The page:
A San Francisco hedge fund wants prepaid debit card firm Green Dot Corp. to boot founder Steve Streit from the corner office, saying the longtime chief executive has mismanaged the company, resulting in big losses over the years.
Harvest Capital on Monday sent a letter to Green Dot’s board of directors, saying the Pasadena company needs to bring in a more experienced CEO to replace Streit and make other changes to reverse a long slide in the company’s share price.
“In our view, Mr. Streit must be immediately replaced due to his persistently poor performance, misleading and inconsistent investor communications and inability to deliver on promises to shareholders,” Harvest wrote.
Harvest, which has a 6.2% stake in Green Dot, also wants the company to cut costs, replace two board members and do more lending through Green Dot Bank. The Utah bank, owned by the company, has a tiny loan portfolio for a bank of its size and makes very little money from interest.
Green Dot on Monday afternoon released a statement saying it would “carefully review” Harvest’s suggestions but that it is “confident in our road map for growth.” The company did not make Streit available for comment.
Green Dot, founded in 1999 and a public company since 2010, was a pioneer in the business of issuing prepaid debit cards -- reloadable cards that are similar to those that come with a checking account but that can be purchased at many convenience stores.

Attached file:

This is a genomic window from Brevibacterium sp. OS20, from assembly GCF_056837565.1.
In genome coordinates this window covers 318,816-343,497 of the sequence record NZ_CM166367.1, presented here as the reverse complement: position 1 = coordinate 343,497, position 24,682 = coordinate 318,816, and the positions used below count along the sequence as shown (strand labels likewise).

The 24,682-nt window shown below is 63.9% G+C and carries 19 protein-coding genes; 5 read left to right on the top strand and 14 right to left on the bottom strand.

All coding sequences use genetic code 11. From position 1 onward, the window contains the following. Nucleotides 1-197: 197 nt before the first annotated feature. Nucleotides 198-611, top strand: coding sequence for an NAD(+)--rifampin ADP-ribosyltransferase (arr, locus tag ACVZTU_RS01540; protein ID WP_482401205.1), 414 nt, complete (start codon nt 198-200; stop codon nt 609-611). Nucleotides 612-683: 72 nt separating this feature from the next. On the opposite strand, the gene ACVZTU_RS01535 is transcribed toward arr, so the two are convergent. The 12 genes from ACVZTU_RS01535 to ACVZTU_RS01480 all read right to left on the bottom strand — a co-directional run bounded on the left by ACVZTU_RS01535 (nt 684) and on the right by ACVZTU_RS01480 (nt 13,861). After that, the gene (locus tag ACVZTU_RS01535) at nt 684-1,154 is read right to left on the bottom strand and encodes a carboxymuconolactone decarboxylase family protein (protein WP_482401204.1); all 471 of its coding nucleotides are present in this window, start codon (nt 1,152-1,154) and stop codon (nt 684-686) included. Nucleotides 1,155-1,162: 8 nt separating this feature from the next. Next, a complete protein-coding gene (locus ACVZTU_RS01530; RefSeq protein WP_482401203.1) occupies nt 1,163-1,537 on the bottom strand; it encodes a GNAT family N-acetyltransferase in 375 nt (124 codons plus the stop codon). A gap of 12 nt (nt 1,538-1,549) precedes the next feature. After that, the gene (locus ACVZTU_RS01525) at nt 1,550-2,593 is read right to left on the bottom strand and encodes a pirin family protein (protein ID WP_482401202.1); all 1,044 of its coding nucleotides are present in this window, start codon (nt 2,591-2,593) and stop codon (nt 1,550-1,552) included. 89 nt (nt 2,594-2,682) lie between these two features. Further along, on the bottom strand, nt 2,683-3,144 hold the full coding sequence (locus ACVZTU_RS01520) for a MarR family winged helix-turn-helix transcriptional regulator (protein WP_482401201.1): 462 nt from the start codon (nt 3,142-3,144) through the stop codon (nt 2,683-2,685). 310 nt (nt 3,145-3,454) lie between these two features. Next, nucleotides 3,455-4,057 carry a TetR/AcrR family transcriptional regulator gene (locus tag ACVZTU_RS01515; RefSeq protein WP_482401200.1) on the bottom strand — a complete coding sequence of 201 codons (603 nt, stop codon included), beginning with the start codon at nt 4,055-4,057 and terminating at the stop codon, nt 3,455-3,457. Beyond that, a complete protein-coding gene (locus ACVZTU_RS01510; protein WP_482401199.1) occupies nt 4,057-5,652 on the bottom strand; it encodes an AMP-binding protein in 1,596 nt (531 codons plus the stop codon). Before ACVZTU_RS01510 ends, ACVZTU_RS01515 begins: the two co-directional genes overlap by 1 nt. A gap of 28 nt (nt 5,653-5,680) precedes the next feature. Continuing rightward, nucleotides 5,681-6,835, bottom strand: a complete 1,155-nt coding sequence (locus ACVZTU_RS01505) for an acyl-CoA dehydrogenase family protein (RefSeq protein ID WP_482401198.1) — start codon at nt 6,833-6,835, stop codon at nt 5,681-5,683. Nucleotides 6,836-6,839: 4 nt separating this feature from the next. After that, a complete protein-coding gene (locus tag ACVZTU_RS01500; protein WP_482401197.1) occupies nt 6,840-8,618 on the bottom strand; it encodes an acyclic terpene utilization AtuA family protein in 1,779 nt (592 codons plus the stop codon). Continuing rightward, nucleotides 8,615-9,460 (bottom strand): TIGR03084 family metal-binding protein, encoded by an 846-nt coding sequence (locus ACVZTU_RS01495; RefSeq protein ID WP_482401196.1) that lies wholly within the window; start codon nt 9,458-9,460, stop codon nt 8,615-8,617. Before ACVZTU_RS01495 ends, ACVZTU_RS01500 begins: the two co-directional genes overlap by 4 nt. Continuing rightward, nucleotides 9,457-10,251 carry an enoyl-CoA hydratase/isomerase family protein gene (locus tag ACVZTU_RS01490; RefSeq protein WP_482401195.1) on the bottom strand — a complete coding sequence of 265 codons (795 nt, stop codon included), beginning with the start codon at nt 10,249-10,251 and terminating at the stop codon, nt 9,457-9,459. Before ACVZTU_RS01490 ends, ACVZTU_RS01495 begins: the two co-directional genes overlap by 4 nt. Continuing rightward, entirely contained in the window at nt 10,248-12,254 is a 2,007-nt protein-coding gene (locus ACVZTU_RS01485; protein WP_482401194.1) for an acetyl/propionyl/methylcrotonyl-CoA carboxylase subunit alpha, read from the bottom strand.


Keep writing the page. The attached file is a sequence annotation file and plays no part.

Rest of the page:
The company’s best year was 2011, when it reported net income of $52.1 million on revenue of $467 million. In 2014, profit was just $42.1 million on revenue of $602 million. Through the first nine months of last year, Green Dot was on pace to barely top 2014’s profit figure.
The past year has been especially rough for the company, which lost a big source of revenue when it discontinued Moneypak, a product designed to let customers load cash onto debit cards but that became a popular tool for scam artists.
Revenue for the Green Dot division that oversaw Moneypak was $28.5 million in last year’s third quarter, down more than a third from the same period a year earlier.
Jeffrey Osher, a Harvest portfolio manager, said Green Dot is growing more slowly than it should, given how well the prepaid industry is doing.
Green Dot has announced a handful of new initiatives for this year, including a checking account product for small-business owners and gig workers as well as a credit card. But Osher said he’s not convinced they will boost the company’s fortunes.
“This management team, under its current composition, does not have a pattern of successful execution of new product launches,” he said. “It’s been one failure after another.”
In its letter, the hedge fund called Streit -- a former radio disc jockey who first envisioned prepaid cards as a way for kids to safely spend money online -- as an “entrepreneurial visionary.” But it noted that Green Dot is no longer a start-up, but a big, complex firm in need of more experienced leadership.
“Personally, I like Steve,” Osher said. “I just don’t think he’s the right leader for Green Dot today.”
Osher would not comment on what role, if any, he would like Streit to have with the company.
Analysts who follow Green Dot don’t expect much better performance. Most rate it a “hold,” with a target price of just under $20 -- the high end of where shares have traded for the past year.
Shares have been trailing the market for years, losing 60% of their value since the company’s initial public offering. That’s despite a bull market that sent the S&P 500 up more than 70% over the same period.
Green Dot shares ticked up 1.6% Monday to close at $17.36.
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